Function
The Saiga-12's operating system is similar to the AK family, in that gas is bled from the barrel and used to drive a piston linked to the bolt carrier. The retracting bolt group ejects the spent case and recocks the hammer, then is pushed back into battery by the recoil spring, loading the next round out of the magazine as it moves forward. The Saiga-12 has a two-position gas regulator at the front of the gas tube. Position 1 restricts the gas flow to minimize recoil when using full power or "magnum" ammunition; position 2 is "wide open" and should be used with light target or reduced-recoil tactical loads. Using full-power ammunition on position 2 is not recommended; it will result in heavier perceived recoil and may lead to excessive wear on the receiver and internal parts. Once a Saiga-12 has been well broken in, it may function reliably with all types of ammunition when set on position 1; if this is the case, it should be left there for maximum recoil reduction and longevity.

Range Testing
In both the original sporter and current AK configurations, my Saiga-12s have been 100% reliable with all loads tried, assuming the gas system is set properly. Accuracy out of Saiga #1's 19" cylinder-bore barrel varies widely with different buckshot and slug loads, but is generally in keeping with other shotguns of similar barrel length and style. Its short pistol-type sight radius is not conducive to accurate slug shooting beyond about 25 yards, but Saigas also feature a Russian-pattern optics mount on the left side of the receiver for easy attachment of optics. Saiga-12 #2 throws much tighter patterns with most loads, even though its screw-on choke is marked "C" for Cylinder bore. The longer sight radius provided by the clamp-on front tower allows for more precise slug shooting at longer ranges, but the front blade is finer than #1's and is hard to pick up quickly.

Finally, the issues of recoil and cyclic rate - two things for which the Saiga-12 is renowned. The Saiga-12 is quite comfortable to shoot, as 12-gauge shotguns go. With lighter loads, recoil is no problem at all, despite the fact that the Saiga is a fairly lightweight weapon. With a proper shooting stance, game loads and reduced-recoil "tactical" ammo are truly pain-free. Firing full-power 2-3/4" buck and slugs, recoil is fairly stout about on par with a Remington 11-87 shooting the same load. As to cycling... the Saiga-12 is fast. It's been said that the Saiga action is the fastest in the world, topping even the vaunted Benelli family. This may well be true, but the Saiga's lousy sporterized trigger group makes it challenging to realize the gun's potential in this regard. Converting the gun to a standard AK format helps immensely, and a quality trigger group will improve the gun's shootability even more (the TAPCO trigger in #2 offers a much cleaner pull and crisper break than the FSE trigger group in #1; an adjustable Red Star Arms group would be totally kickass!) Even with the FSE trigger group, it's possible to get 5 empties in the air before the first one hits the ground, and I've even heard of folks "bump-firing" the Saiga-12 for pseudo full-auto rates of fire. :-o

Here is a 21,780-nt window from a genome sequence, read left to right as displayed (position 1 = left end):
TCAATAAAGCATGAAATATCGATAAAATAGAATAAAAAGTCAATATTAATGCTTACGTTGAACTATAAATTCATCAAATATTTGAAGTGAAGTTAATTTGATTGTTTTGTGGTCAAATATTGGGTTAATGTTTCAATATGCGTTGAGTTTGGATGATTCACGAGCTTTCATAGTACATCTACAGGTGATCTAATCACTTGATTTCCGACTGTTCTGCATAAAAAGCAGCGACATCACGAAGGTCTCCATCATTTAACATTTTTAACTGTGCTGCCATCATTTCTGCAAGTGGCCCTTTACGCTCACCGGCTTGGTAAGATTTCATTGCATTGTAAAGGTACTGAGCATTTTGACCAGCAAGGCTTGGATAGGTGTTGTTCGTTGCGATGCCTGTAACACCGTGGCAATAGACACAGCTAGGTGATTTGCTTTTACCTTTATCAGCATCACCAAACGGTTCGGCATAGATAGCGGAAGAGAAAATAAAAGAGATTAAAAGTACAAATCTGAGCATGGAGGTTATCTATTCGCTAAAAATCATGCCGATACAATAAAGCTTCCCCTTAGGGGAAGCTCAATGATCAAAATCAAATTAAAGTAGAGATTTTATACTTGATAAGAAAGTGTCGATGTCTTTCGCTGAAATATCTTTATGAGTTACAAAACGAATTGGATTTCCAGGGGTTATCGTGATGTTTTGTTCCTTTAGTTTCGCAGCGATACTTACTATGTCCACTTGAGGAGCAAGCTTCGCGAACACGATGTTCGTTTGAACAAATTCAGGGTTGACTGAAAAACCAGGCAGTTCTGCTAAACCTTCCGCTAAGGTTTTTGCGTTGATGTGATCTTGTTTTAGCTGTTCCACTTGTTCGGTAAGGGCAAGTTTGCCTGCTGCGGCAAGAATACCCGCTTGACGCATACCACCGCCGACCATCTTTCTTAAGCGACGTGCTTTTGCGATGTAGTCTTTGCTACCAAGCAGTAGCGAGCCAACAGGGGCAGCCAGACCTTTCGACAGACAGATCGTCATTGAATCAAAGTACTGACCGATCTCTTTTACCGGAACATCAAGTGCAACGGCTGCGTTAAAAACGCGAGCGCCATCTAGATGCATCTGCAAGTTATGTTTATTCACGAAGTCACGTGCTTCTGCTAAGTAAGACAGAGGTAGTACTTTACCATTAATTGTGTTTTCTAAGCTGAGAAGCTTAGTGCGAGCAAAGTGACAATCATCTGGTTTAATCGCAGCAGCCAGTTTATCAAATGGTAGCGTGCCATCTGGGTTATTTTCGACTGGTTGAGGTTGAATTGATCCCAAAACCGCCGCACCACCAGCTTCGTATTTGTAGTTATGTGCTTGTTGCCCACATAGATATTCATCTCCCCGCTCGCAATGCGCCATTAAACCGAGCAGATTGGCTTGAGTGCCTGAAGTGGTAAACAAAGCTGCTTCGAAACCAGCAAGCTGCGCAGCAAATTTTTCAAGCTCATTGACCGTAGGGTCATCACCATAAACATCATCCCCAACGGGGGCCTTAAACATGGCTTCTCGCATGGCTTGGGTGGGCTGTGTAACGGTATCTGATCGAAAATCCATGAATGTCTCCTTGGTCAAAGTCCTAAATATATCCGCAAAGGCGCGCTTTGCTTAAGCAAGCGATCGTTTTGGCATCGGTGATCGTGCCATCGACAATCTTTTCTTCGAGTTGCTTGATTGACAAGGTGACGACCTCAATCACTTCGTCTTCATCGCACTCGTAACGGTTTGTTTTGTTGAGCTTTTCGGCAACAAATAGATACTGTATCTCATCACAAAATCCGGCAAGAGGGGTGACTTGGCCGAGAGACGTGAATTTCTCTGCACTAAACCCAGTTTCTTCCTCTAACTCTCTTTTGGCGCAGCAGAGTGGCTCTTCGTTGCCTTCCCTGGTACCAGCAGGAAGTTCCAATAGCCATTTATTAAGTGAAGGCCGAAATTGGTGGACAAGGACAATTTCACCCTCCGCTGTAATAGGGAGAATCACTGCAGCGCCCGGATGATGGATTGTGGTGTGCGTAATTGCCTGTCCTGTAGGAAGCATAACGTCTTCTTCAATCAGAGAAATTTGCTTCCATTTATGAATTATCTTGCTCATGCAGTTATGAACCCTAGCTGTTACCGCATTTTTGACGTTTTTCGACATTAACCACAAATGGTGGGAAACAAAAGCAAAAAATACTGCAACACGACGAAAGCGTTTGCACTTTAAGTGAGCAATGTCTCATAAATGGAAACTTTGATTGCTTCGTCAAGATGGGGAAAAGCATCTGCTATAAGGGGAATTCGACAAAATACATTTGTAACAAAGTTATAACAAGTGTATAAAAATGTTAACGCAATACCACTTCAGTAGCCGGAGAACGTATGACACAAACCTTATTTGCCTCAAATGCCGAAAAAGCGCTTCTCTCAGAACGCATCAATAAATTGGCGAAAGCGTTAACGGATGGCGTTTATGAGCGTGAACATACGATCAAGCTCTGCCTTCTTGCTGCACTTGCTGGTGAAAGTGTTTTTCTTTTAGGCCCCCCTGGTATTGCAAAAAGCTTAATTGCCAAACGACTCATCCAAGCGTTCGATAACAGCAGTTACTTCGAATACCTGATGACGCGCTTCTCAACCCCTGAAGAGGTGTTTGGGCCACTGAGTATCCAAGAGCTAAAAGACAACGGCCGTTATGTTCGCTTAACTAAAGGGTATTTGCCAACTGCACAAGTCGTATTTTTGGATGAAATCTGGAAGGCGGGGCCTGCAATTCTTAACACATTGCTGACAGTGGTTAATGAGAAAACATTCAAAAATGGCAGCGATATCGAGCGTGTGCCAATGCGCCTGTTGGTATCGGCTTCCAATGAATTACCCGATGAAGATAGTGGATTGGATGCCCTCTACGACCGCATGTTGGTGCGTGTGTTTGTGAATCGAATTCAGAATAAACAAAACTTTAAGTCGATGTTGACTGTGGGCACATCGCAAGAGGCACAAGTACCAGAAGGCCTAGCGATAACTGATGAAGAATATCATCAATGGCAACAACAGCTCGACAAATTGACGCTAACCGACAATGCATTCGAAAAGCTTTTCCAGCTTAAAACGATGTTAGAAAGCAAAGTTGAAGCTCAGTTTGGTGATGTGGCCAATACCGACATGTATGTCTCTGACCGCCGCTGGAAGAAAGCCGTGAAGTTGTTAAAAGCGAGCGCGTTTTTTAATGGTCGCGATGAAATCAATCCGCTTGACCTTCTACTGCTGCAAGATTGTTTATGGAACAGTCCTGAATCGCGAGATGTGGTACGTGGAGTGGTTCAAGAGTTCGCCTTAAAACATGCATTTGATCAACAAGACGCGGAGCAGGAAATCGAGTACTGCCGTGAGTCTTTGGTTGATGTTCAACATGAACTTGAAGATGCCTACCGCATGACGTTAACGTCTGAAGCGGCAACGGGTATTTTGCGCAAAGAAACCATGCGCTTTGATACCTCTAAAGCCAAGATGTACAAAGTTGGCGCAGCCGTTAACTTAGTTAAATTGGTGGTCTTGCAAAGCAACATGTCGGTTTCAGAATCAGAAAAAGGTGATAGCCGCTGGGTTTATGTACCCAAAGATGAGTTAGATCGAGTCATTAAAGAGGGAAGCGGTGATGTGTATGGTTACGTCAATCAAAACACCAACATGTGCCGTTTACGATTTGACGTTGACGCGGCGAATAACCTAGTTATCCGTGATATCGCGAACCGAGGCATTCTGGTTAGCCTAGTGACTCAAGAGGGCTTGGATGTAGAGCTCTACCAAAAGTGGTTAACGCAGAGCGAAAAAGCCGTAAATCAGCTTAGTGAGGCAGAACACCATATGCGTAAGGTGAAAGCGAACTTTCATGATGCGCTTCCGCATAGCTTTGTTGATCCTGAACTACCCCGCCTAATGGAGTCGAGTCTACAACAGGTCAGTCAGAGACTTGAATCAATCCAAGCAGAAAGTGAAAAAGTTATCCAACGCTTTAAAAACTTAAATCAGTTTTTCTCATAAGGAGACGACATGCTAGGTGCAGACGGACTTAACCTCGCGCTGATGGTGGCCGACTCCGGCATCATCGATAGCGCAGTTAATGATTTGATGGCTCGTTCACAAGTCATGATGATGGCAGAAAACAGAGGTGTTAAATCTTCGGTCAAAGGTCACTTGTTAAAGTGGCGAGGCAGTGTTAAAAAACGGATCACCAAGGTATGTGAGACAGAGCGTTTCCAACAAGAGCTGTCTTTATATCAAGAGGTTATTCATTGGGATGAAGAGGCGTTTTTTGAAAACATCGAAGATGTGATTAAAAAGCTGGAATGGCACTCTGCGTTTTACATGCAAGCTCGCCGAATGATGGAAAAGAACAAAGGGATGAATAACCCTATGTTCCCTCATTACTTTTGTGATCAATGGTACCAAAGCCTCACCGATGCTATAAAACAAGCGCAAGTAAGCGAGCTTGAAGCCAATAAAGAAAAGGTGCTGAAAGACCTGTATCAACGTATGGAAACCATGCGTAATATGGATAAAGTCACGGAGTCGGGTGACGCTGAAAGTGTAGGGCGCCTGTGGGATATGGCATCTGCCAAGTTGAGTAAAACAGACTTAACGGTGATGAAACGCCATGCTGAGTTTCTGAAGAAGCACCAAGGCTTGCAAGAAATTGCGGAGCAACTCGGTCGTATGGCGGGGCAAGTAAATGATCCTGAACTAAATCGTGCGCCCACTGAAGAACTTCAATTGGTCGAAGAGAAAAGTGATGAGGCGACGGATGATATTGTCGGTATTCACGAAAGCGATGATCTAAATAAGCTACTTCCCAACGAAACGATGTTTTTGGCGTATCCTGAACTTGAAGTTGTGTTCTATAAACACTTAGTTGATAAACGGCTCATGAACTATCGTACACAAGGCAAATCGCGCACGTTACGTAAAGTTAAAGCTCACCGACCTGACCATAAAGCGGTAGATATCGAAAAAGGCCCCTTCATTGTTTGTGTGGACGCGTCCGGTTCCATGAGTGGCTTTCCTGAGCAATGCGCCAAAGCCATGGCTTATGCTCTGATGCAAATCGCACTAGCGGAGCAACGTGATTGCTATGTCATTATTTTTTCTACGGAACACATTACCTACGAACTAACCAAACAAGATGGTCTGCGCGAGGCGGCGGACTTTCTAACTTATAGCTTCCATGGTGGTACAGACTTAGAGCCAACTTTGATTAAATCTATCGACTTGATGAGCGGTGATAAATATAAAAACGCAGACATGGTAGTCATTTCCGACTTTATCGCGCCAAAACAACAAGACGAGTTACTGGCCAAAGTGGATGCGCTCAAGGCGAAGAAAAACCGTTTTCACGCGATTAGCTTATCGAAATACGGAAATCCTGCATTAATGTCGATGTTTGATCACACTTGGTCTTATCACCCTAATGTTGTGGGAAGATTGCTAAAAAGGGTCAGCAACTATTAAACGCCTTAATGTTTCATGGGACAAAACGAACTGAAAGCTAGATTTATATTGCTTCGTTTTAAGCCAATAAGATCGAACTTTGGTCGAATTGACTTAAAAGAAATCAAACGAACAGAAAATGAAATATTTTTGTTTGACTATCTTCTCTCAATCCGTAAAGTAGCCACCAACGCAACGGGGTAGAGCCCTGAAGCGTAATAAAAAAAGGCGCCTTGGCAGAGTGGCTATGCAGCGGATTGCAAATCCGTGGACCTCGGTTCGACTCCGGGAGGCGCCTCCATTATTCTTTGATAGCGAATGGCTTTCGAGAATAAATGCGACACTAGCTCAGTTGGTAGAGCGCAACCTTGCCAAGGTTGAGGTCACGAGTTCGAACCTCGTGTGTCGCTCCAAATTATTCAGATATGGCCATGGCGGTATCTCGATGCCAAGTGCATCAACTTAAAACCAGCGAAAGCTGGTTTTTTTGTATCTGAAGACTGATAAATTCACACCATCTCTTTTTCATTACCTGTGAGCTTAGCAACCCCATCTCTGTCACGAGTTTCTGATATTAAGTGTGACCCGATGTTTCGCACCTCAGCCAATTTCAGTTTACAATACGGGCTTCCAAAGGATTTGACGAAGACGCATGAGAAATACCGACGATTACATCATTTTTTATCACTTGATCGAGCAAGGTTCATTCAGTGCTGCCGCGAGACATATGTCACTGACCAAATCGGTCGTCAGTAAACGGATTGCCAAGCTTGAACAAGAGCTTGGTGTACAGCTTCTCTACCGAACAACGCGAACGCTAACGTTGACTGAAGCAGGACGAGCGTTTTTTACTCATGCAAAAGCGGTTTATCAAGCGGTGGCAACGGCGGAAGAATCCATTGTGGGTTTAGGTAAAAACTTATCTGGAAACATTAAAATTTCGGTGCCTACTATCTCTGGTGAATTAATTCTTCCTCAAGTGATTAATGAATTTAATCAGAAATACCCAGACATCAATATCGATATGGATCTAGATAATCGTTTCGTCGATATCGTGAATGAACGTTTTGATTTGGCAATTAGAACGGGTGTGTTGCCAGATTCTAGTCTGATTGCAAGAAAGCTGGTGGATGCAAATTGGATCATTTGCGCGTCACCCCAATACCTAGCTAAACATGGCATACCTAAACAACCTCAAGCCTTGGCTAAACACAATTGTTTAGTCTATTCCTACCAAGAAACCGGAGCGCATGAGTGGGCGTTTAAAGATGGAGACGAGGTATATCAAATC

Druthers
The Saiga-12 carries over a couple character flaws from its AK heritage, namely crappy iron sights and the lack of a last-round bolt hold-open device. The latter is problematic because it makes reloading more difficult, as the shell stack must be compressed against the bottom of the bolt as the new mag is inserted. The manual bolt hold-open found on some Saigas (including my #2 gun) is nice for administrative purposes but is small and difficult to activate under stress. Additionally, even a small bump when the bolt is locked back will disengage the hold-open. One solution might be the "SWIFT" safety lever from Blackjack, which can be had with a notch that holds the bolt open when the lever is raised, and can be engaged or disengaged with the trigger finger.

Additionally, extra magazines can be hard to find and are startlingly expensive now that the Saigas are "between importers". Hopefully this situation will change once the new import company gets its ducks in a row and product starts coming into the country again. Finally, the Saiga-12 has a different manual of arms than every other shotgun out there. This is not necessarily a bad thing, though, especially if you already own and are familiar with an AK rifle. The trick is to think of the Saiga like a semi-auto rifle and not try to run it like a conventional tube-fed shotgun. One big plus is that the Saiga's rifle-like manual of arms eliminates the need for the complicated loading drills associated with tube-fed shotgun designs. With the Saiga, the techniques for select slug, tactical load and speed load are all the same change magazines!

The Bottom Line
The Saiga shotguns are a unique evolution of the Kalashnikov design, and are as rugged, reliable, and effective as their rifle-caliber cousins. With a few modifications (improved iron sights and a mount for a Surefire or other tac light), it could serve wonderfully as a home defense gun. Topped with a red-dot sight and with several additional magazines on hand, it would be an ideal setup for 3-gun matches and other types of competition.


Ivan's Hammer!


Update 11/17/04 I recently completed FR&I's Tactical Shotgun class, and used Saiga-12 #1 for most of the second day. It proved to be equal in accuracy and reliability to conventional pump and semi-auto shotguns, and was more versatile and faster-cycling than my 11-87P!

Additional updates will be made as events warrant... stay tuned!